Executive Power Debate, Redux
Charlie Savage’s odd article in yesterday’s New York Times prompted another exchange in the ongoing conversation about whether the Obama Administration’s assertions of executive power can be meaningfully distinguished from those of George W. Bush. Savage’s article is headlined in such a way, and otherwise seems to suggest that Obama’s recent reliance on executive orders to accomplish various policy changes (in, for example environmental regulation) is analogous to the Bush Administration’s claims that it could exercise executive power to change various policies and laws in the counterterrorism realm. (Savage writes, for example: “As a senator and presidential candidate, [Obama] had criticized George W. Bush for flouting the role of Congress…. But increasingly in recent months, the administration has been seeking ways to act without Congress.”)
Marty Lederman does his usual lovely job at Balkinization of explaining why the equation of these practices as similar in their views of executive power is wrong. Critically, for example, the most troubling assertions of executive power in the Bush Administration – for example, the power to torture despite federal laws prohibiting it – were truly claims of unilateral authority. That is, the claim that the President could order torture even when Congress has said it’s illegal. The Savage article, in contrast, is almost entirely focused on Obama’s use of executive orders to carry into effect powers that Congress has delegated to the President to use. That is, essentially the opposite behavior.
Jack Goldsmith nonetheless views the Savage piece as fodder for his book’s claim that executive power invariably expands over time, and that while Obama maybe held back in his first few years in office, even Obama is now seeing the light, as it were. As I’ve written in some detail elsewhere, there are a set of ways in which the Obama Administration has recognized constraints on its power that the previous administration did not. Some examples. The Obama Administration’s early executive order on interrogation, still in effect, recognizes the binding applicability of Common Article 3; the Administration has argued that international law should inform the interpretation of its detention power (a view to which the D.C. Circuit has, remarkably, not deferred); the Administration won an amendment to the Military Commissions Act (MCA of 2009) entitling detainee-defendants to raise Geneva Convention-related defenses in the course of their trials (a set of claims the MCA of 2006 had barred); the State Department has announced an intent to seek to ratify Geneva Additional Protocol I. Perhaps most significant, though, the Congress has sought to impose remarkable constraints on the President – I’m not aware of any historical precedent – including the prohibition on transferring Gitmo detainees to the United States for prosecution. And the President has, in fact, complied with them.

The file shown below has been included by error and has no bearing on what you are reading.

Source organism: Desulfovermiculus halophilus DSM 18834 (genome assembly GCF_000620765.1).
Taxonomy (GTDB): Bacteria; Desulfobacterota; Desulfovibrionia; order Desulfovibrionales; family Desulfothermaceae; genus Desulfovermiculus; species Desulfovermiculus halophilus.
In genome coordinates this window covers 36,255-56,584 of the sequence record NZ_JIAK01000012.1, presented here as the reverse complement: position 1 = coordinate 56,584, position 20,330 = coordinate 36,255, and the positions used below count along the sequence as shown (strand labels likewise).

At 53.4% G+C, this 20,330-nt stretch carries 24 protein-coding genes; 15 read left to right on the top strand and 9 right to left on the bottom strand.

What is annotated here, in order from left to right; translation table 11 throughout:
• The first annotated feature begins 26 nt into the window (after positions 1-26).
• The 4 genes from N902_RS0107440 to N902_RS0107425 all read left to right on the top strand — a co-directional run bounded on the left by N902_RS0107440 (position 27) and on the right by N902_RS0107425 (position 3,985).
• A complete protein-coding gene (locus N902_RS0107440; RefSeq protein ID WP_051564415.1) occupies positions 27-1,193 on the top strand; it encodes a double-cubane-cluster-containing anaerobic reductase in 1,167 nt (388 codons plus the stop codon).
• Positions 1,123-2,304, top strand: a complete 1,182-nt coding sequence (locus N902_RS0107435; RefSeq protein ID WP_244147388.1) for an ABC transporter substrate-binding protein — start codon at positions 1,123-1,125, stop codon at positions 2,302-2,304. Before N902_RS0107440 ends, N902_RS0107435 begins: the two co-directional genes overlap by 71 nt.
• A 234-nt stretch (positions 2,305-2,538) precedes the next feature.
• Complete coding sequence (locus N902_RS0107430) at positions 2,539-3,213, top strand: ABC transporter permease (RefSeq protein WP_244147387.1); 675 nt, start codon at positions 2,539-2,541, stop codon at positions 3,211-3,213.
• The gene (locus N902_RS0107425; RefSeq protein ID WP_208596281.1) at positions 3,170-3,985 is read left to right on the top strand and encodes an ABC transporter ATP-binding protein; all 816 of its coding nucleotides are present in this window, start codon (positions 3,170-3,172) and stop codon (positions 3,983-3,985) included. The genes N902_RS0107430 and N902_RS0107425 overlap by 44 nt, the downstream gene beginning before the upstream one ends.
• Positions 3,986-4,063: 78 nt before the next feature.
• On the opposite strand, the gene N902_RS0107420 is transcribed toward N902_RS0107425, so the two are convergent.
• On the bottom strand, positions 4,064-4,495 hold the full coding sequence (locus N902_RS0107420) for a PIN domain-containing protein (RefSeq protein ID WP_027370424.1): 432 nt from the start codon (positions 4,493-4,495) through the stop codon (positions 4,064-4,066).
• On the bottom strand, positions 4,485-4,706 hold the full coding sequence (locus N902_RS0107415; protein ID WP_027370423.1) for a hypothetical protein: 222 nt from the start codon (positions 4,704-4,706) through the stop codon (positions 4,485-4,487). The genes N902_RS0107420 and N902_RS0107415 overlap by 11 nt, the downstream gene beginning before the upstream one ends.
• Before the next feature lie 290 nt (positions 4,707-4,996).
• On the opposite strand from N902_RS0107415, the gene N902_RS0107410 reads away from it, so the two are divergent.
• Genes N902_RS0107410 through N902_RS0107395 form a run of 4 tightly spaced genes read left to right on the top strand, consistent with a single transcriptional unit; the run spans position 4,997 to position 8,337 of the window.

None of this is to suggest I’m a fan of everything the administration has done in this realm, or even that it’s clear exactly what the President thinks is the scope of his power under Article II. (Here, for example, I raised questions about the scope of Article II power the Obama Administration is asserting in its targeted killing programs.) Rather, it’s to suggest that Jack’s descriptive claim that executive power simply and inevitably expands over time I think ignores the various ways in which that has not been true. If I were trying to describe what’s happened in the past four years, I’d say, more modestly, that sometimes, some executive powers expand, and sometimes, some others do not. Where does this get us? Well, at least to the point of asking a better question. Like why does power sometimes expand, and why, more interestingly, does it sometimes not?